You mean the unexpected slangy word, like a knuckleball. I steer away from it because a master, Saul Bellow, has appropriated that. Perhaps that’s unfair—he may have come upon it himself, but in any case, it’s similar to Babel’s and you don’t want to be the third party.

INTERVIEWER

What’s your favorite book of Bellow’s?

SALTER

Henderson the Rain King is a book that if you make a little tick beside things worth noting, you’ll end up with page after page of them. It’s a spectacular performance. Bellow once urged me to write about the horse country in Virginia. It was when I was telling him about my wife’s family and my land-owning father-in-law. I told him I didn’t know enough about the horse country in Virginia to write anything, I’d only been there a dozen times. Then he amazed me. He said, Yes, well, I’d never been to Africa when I wrote Henderson.

INTERVIEWER

Almost all of your stories have been published in The Paris Review, Esquire, and Grand Street.

SALTER

I’ve responded in some cases to invitation. Rust Hills at Esquire has been very encouraging; Ben Sonnenberg when he edited Grand Street was a wonderful editor. And of course The Paris Review published my first three or four stories, and George Plimpton also published A Sport and a Pastime when he first started Paris Review Editions. Although I have never managed to appear on the masthead, which has innumerable people on it, I feel I am a member of the family.

INTERVIEWER

What about The New Yorker?

SALTER

I’ve never had a story in The New Yorker; everything has been rejected. At one point I came close. I had written a story called “Via Negativa,” and I had a note from Roger Angell who said, please come in to talk about it. I sat in a little gray office with him, and he told me that he liked the story very much. He said, This is really quite good, but I’m afraid we can’t take it. I was stunned. I said, Why is that? He said, At The New Yorker we have two rules we never violate. The first is that we never publish anything with obscenity in it. Second, we never publish any stories about writers or writing. I hardly knew what to say. What about the Bech stories by Updike? I asked. He said, Well, that’s another matter. A year or two later I was talking to Saul Bellow about this, and he said, I tried to get them to publish a section of The Victim, but they didn’t accept it. They said they had two rules that they never violated. One, they never published anything that had obscenity in it. Two, they never published anything about death or dying.

INTERVIEWER

What do you think is your best short story?

SALTER

I like “American Express.” It’s the most recent story, and I think the most accomplished. It has a lot of levels. It is not simply what it appears. I like that aspect of it. It has a certain reach that I respond to, and I like the ending. Lastly, it’s about lawyers, which is something I wanted to write about for a long time.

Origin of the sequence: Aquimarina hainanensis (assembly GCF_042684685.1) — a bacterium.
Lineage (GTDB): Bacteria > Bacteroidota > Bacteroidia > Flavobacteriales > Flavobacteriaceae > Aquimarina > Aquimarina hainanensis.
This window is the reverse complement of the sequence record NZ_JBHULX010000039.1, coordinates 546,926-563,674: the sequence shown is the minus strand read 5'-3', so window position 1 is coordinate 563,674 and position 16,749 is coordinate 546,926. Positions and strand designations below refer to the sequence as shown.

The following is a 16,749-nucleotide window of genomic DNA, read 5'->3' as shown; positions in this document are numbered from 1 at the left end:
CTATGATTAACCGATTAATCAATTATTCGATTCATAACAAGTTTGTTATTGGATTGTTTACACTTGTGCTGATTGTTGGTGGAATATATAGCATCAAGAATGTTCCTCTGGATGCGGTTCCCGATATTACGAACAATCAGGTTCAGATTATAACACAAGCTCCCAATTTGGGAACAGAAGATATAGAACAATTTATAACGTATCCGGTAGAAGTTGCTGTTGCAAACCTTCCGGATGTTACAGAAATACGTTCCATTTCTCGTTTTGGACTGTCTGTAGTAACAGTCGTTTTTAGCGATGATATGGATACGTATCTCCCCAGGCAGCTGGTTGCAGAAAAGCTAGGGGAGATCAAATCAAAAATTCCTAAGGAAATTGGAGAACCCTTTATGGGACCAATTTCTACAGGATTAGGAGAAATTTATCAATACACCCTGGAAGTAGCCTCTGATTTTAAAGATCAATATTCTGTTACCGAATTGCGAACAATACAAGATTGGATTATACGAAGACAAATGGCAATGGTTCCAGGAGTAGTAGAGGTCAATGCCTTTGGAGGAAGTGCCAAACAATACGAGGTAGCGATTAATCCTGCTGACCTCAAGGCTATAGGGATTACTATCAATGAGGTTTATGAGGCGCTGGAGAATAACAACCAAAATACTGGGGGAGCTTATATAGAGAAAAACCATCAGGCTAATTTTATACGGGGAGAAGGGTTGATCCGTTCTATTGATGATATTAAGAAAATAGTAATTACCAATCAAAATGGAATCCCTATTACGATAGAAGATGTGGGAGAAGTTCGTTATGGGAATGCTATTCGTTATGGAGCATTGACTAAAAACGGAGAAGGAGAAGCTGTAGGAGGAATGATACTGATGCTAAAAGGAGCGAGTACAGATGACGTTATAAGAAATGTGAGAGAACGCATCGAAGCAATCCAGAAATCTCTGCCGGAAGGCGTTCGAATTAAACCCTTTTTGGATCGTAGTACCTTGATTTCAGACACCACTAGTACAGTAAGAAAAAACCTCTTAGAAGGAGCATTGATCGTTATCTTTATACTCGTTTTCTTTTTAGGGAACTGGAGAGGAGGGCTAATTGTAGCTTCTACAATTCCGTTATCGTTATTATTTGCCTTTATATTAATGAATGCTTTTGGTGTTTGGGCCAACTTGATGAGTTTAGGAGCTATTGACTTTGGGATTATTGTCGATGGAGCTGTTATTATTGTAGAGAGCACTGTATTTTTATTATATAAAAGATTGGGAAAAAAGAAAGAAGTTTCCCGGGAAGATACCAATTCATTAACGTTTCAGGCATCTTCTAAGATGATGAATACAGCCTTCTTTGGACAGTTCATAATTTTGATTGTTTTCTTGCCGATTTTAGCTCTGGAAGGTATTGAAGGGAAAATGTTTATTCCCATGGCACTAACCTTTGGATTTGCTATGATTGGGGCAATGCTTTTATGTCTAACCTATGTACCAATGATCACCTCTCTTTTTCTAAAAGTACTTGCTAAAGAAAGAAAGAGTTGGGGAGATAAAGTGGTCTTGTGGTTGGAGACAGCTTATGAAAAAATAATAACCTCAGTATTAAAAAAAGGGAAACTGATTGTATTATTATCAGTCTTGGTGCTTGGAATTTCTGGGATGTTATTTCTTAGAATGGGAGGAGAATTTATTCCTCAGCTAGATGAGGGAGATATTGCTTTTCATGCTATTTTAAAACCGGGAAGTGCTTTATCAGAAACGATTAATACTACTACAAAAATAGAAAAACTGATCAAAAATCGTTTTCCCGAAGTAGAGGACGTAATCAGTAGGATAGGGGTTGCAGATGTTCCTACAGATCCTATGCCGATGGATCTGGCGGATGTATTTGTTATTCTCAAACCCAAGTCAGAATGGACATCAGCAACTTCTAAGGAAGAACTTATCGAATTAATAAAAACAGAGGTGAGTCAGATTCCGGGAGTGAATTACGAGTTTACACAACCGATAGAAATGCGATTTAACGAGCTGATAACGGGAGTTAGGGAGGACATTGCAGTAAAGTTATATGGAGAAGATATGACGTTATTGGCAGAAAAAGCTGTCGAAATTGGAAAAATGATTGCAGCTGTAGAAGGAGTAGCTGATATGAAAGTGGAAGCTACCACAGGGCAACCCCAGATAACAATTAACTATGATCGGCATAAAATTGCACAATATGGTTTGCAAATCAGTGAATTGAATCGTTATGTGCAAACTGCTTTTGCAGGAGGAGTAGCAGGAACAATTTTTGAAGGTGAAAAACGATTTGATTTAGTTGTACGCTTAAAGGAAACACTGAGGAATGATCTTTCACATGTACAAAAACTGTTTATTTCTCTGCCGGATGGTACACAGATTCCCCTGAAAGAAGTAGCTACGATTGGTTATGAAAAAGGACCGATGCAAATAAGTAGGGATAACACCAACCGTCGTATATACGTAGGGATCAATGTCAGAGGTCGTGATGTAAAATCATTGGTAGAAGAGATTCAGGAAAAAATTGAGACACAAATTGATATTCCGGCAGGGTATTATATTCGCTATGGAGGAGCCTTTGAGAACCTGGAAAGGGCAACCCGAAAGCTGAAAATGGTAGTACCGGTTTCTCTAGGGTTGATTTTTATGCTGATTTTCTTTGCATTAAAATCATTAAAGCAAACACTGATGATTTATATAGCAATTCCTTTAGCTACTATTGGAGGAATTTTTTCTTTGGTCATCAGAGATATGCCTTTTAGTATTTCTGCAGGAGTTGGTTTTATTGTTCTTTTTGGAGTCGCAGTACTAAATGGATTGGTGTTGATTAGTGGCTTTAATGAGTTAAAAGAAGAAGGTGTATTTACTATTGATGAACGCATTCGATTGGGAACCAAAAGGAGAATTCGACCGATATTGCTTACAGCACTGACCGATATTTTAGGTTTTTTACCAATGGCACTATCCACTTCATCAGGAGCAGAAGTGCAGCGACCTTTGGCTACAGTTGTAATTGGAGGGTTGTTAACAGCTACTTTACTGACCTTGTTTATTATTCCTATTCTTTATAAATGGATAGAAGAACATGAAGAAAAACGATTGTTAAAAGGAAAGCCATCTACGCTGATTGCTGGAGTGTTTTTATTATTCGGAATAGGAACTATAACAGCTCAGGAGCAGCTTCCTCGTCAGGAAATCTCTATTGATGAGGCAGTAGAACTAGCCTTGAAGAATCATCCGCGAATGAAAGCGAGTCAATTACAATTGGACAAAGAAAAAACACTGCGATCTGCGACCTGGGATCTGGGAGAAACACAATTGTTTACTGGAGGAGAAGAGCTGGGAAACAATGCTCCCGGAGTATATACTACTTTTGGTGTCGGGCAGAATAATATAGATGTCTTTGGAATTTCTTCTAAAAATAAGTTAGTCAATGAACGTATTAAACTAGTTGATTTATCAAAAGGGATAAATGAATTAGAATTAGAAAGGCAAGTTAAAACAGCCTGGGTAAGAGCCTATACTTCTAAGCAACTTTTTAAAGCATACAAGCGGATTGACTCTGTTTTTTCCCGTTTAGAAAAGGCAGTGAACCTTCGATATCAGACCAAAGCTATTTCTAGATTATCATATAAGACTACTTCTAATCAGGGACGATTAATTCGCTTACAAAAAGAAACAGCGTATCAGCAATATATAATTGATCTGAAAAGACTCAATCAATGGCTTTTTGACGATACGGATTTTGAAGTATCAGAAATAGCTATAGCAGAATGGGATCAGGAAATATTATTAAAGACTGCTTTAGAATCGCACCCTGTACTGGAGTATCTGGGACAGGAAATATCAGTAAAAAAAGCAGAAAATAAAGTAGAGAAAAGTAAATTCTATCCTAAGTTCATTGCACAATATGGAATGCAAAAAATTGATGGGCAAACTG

INTERVIEWER

What was the first story you ever wrote?

SALTER

The first published story was “Am Strande von Tanger,” and oddly enough, that’s probably the one I like next best. What I like about that story is it seems to be very carefully observed. When one reads it, I think there is the feeling of yes, this is exactly so, this is exactly how it was. I admire that in others. 

INTERVIEWER

One of the things that figures into your fiction is money. Or maybe it is the absence of money that sometimes crushes your characters. 

SALTER

I think the major axis of life is a sexual one. You know—the music changes but the dance is always the same. You could easily say, however, that wealth and poverty are an axis, and of course in America we have magnified that. We make no distinction between status and money. The real event of the 1980s was not the national debt or self-indulgence or any of these things; it was the emergence of great looting fortunes, the likes of which we hadn’t seen for a hundred years and which threw the moral equilibrium completely out of balance and made us revise the value of everything—not to the benefit of society, though of course society will heal itself. And with of all that money, how pathetic that none could be found for a distinguished publishing house like North Point Press, to allow it to go on as it had. Well, what can you expect? 

INTERVIEWER

It’s struck me how often the deaths or failures of artists—Gaudí, Mahler—figure in your work. 

SALTER

We were talking about the dissatisfaction of poets, their feeling that the culture, the nation, did not give them the honor or respect they deserved, though half of that comes afterwards. Ours is a culture that enshrines the ephemeral, and that leaves certain things and people out. The deepest instinct, I think, is to want to do something enduring, something worthwhile, and to be engaged by that, whether one achieves it or not . . . So perhaps that’s how artists figure in. 

INTERVIEWER

Have you ever written poetry? 

SALTER